Audience: Sarah Burkett

Jun

Shiva For Anne Frank

“Shiva for Anna Frank” is a piece both long-overdue and distressingly relevant. It’s is insightful, passionate, funny, and educational. Rachel Steele’s take on such a monumental event as the holocaust and portraying such an important person as Anne Frank is no easy endeavor.

It’s undeniable that it would take more than a bit of ‘hutzpah’ to attempt such a feat; I believe Rachel proves to have not only attempted but successfully created a piece that both showcases her passion, the extensive research, and her years as a stand up comedian in NYC and brings a new light to Anne Frank’s life and impact on the world. The idea of portraying Anne Frank in a comedy show may make some feel a bit uncomfortable, but Rachel proves engaging, reverent, authentic, and no surprise funny!! She reminds us of how Anne was so much more than a young girl writing in a diary, she was real, perceptive, witty, imaginative, funny, and compelling writer. Full stop. Rachel shares her frustration of trying to find a single review that did not belittle her; “Shiva for Anne Frank” undoubtedly proves she was so much more than simply a young Jewish teen girl with a diary.

She explained how she was initially inspired by fellow female comedian, Iliza Shlesinger, who questioned the apparent lack of WWII jokes from female comedians. Not only did Rachel already have a whole slew of jokes about Hitler, but she went on to produce show that featured all female comedians telling exclusively WWII jokes. This led to the later creation of her current piece, "Shiva for Anne Frank."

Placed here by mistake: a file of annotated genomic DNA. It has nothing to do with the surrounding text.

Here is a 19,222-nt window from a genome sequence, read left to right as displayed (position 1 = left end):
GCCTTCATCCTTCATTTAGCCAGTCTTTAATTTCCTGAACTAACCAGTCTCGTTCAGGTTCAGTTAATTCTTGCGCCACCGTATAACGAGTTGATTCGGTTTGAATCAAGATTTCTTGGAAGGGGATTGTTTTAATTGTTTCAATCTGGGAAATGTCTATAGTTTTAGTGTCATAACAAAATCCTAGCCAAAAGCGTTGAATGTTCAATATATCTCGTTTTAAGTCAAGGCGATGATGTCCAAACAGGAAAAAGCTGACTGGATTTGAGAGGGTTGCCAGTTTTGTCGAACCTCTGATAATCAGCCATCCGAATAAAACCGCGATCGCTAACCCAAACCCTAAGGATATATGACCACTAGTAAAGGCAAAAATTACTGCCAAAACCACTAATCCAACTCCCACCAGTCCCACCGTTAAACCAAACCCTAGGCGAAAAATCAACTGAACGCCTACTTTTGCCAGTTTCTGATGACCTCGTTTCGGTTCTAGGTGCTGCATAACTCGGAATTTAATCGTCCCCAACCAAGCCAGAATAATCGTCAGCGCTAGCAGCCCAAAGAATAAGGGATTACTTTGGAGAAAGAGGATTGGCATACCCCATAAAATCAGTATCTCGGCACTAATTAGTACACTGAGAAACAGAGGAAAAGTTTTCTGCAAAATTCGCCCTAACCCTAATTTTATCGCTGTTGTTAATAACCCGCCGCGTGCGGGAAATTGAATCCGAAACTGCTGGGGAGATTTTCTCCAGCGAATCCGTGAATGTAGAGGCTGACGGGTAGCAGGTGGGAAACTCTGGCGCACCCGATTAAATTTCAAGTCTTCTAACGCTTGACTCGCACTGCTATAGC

This show has pushed me to explore and delve deeper within my own queer journey. if I even have a right to claim relevance in these discussions, community, and experience.

On a more personal note, My great aunt passed away two days after seeing Rachel's preview performance. I've dealt with a lot of loss in my life (as so many of us have, especially as of late); but reflecting on Rachel's presentation of how the grief process is experienced in Judaism had helped me to find strength and comfort; I'm letting go of the idea that I somehow have to find the words to communicate this loss, this ending of an era. That it's ok words, thoughts, feelings, or even the world and life itself doesn't make sense right now. That, at least for a few days it's not about putting things back together, or moving on, but taking time to sit with and acknowledge the impact, the unspeakable, the inability to explain or put words to this seemingly impossible time.

As she reminds out, this show is unfortunately relevant for so many reasons. Whether it’s political, social, sexual, historical, controversial, or personal “Shiva” doesn't shy away from the tough stuff. Anne Frank wrote about hope, desire, courage, sex, queerness, toxic masculinity, finding strength, frustrations, family, and a future we know would never come to be.

Rachel presents Anne and her diary as a tool or a lens for us to look deeper and see the consequences of not remembering. Of not learning from our mistakes. We cannot run the risk of repeating history; “Shiva for Anne Frank” calls us to do better, to take a hard look at our world and use the wisdom and experience of a teenage girl who hid in an attic for over 750 days.

sweet

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